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tony h

How do we perceive taste?

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It is my understanding that taste comes down to four basic operators: sweet, salt, sour & bitter.  If that’s true then how do we perceive such things as mint, chilli, aniseed?  Can anyone help shed some light on this?

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Add to those four basic tastes, "meatiness" as well (just been "discovered" bu scientists).

Many of the other "tastes" or flavours (such as aniseed and coffee etc) are more akin to our sense of smell, infact you won't be able to taste them with a blocked nose. Chilli is different, the "hot" sensation is because the active ingredient actually stimulates the bodys heat receptors, thereby tricking the brain into sensation of heat. I think that several other chemicals work in an analogous manner (such as menthol, in mint), but I can't remember the specific receptors used off the top of my head.

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Umami. With an "m".


"I've caught you Richardson, stuffing spit-backs in your vile maw. 'Let tomorrow's omelets go empty,' is that your fucking attitude?" -E. B. Farnum

"Behold, I teach you the ubermunch. The ubermunch is the meaning of the earth. Let your will say: the ubermunch shall be the meaning of the earth!" -Fritzy N.

"It's okay to like celery more than yogurt, but it's not okay to think that batter is yogurt."

Serving fine and fresh gratuitous comments since Oct 5 2001, 09:53 PM

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As specifically referring to chiles, the main component in their effect is the heat, which is not related to taste at all.  The chemical capsaicin and related alkaloids specifically target the receptors that convey the sensation of heat to the brain.  The brain is essentially tricked into thinking that part of the body is being exposed to heat.  This has no bearing on the taste buds as this same chemical can cause the sensation of heat on other parts of the body such as the hands, eyes and, er, well you get the picture...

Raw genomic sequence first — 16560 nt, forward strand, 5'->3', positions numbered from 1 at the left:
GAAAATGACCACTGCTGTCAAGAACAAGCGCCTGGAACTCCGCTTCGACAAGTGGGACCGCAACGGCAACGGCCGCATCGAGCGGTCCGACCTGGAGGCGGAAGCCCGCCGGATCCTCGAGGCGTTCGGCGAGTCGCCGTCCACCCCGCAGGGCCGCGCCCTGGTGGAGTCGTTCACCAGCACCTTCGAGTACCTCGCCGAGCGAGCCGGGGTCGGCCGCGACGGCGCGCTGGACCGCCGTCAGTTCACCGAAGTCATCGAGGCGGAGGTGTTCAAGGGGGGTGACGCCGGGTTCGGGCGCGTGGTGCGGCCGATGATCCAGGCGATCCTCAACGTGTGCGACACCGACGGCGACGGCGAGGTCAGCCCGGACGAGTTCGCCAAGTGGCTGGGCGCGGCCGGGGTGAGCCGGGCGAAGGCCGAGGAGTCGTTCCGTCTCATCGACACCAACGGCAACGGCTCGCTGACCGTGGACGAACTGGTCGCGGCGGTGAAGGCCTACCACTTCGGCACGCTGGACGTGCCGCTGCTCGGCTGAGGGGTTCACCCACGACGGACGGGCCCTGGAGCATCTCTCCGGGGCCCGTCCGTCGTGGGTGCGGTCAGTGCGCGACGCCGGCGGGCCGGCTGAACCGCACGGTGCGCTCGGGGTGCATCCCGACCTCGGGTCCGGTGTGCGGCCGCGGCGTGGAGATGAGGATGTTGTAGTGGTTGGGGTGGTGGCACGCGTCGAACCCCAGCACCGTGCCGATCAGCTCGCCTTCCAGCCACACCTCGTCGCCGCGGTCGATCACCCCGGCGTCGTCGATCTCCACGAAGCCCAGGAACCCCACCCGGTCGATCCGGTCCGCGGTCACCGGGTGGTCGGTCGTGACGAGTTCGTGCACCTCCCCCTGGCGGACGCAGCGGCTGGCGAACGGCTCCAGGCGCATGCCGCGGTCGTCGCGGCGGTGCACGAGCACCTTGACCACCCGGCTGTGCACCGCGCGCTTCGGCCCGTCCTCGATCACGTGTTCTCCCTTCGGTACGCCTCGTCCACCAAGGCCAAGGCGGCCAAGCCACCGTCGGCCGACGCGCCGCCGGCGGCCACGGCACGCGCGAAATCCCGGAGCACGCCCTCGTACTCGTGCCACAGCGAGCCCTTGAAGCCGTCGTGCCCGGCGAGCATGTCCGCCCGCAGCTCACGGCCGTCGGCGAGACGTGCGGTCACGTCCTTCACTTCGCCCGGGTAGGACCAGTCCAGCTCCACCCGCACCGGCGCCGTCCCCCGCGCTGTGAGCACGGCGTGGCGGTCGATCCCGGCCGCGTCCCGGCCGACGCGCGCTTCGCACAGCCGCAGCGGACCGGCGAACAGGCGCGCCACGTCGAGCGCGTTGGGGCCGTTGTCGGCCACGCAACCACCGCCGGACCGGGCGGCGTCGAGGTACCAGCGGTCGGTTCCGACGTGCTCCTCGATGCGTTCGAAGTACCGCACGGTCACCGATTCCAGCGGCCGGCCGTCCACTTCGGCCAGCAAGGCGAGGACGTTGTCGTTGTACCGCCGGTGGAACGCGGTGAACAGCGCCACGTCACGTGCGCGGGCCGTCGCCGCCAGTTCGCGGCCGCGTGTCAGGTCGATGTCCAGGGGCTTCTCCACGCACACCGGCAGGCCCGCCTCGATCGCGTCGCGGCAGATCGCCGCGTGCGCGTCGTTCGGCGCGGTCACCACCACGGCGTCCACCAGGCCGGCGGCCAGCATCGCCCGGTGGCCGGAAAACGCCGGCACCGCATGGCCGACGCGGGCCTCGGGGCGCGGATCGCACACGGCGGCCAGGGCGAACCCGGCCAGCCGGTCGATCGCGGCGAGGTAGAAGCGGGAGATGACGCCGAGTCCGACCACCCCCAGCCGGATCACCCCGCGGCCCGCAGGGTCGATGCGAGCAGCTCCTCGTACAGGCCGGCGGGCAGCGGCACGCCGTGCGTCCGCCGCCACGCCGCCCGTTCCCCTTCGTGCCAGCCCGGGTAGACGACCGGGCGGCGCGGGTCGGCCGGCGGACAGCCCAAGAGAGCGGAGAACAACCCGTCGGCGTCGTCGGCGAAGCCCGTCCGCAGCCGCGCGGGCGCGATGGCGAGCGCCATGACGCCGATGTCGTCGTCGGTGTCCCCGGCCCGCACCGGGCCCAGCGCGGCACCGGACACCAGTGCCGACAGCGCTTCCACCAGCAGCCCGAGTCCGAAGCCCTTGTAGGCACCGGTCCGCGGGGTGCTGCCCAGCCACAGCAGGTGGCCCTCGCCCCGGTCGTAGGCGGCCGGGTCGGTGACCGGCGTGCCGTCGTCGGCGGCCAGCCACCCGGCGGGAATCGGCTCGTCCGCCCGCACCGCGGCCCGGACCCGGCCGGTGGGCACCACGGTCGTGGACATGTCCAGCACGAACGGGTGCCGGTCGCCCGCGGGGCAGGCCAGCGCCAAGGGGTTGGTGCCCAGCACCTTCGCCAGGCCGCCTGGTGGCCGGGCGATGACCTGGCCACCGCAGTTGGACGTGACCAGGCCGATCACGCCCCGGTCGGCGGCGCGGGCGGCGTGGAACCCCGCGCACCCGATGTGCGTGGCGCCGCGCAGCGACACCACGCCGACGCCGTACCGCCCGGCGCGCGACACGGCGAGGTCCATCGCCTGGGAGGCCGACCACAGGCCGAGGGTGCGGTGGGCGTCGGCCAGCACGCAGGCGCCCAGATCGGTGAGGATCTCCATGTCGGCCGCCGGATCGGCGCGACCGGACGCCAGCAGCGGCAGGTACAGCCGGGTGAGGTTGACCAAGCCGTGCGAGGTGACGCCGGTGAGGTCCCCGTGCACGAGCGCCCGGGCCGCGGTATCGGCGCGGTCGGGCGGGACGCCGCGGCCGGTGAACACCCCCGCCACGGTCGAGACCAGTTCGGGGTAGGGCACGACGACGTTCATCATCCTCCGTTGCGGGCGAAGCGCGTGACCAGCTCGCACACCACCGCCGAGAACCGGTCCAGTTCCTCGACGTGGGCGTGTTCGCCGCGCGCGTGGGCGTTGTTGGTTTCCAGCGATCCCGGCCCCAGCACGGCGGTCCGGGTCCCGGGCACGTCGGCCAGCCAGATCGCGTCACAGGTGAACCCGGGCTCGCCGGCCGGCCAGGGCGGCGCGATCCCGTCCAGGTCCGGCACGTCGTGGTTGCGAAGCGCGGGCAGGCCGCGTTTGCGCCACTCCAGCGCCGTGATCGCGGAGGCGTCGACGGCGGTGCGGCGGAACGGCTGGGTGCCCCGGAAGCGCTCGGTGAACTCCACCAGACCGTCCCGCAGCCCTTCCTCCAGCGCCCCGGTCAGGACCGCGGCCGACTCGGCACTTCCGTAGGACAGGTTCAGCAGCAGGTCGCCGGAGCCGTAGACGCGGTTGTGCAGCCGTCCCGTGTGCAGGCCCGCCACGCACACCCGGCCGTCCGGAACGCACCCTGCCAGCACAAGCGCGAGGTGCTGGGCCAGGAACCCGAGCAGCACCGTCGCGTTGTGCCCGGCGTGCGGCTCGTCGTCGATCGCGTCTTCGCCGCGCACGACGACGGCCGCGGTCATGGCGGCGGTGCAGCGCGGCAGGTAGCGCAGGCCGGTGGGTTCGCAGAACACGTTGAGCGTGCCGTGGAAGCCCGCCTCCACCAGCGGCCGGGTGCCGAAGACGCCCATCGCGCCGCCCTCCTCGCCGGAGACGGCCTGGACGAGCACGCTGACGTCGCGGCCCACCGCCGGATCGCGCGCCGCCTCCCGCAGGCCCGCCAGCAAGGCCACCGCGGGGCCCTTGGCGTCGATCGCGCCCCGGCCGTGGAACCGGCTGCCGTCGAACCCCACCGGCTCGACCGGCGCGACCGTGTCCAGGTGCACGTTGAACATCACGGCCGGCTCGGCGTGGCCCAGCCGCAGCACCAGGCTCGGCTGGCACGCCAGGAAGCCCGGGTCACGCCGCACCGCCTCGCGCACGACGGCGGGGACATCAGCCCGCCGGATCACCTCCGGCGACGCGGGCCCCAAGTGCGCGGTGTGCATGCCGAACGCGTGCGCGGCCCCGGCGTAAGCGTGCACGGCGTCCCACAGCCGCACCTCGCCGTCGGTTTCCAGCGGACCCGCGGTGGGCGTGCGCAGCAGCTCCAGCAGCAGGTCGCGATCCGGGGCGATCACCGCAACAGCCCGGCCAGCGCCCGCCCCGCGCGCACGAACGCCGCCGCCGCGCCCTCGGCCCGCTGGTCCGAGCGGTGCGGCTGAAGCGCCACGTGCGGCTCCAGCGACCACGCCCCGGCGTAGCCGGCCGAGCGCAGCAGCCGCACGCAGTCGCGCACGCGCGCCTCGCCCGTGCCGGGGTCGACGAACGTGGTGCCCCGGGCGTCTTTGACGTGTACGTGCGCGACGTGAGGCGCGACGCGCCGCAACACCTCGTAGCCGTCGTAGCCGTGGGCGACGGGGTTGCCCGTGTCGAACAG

There is actually no damage inflicted at the cellular level.  This is why the comments about chiles burning out the tastebuds or damaging the digestive tract are false.

In fact, once a person develops a resistance to capsaicin, they are able to detect a whole range of flavors that had previously been masked by the sensation of heat.  This is why the chilehead is so enamoured of hot and spicy foods.  It's not that we can take more heat than other folks, it's that we developed a tolerance for it and can enjoy the myriad underlying flavors.  Of course there's also the matter of the endorphins released by the brain to quell the burn...   :wink:


=Mark

Give a man a fish, he eats for a Day.

Teach a man to fish, he eats for Life.

Teach a man to sell fish, he eats Steak

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Mark, what's your favourite all-around chile? I love ancho but pasilla is also nice and fruity. And Thai bird chiles are so wonderful.


"I've caught you Richardson, stuffing spit-backs in your vile maw. 'Let tomorrow's omelets go empty,' is that your fucking attitude?" -E. B. Farnum

"Behold, I teach you the ubermunch. The ubermunch is the meaning of the earth. Let your will say: the ubermunch shall be the meaning of the earth!" -Fritzy N.

"It's okay to like celery more than yogurt, but it's not okay to think that batter is yogurt."

Serving fine and fresh gratuitous comments since Oct 5 2001, 09:53 PM

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